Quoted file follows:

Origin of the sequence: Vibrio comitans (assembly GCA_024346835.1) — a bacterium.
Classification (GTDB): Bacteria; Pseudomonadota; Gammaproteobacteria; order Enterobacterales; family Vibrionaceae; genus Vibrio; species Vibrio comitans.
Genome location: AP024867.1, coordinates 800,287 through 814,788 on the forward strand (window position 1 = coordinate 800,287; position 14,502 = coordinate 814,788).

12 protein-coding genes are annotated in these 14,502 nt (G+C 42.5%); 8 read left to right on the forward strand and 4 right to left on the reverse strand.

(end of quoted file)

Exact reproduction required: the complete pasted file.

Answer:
Origin of the sequence: Vibrio comitans (assembly GCA_024346835.1) — a bacterium.
Classification (GTDB): Bacteria; Pseudomonadota; Gammaproteobacteria; order Enterobacterales; family Vibrionaceae; genus Vibrio; species Vibrio comitans.
Genome location: AP024867.1, coordinates 800,287 through 814,788 on the forward strand (window position 1 = coordinate 800,287; position 14,502 = coordinate 814,788).

12 protein-coding genes are annotated in these 14,502 nt (G+C 42.5%); 8 read left to right on the forward strand and 4 right to left on the reverse strand.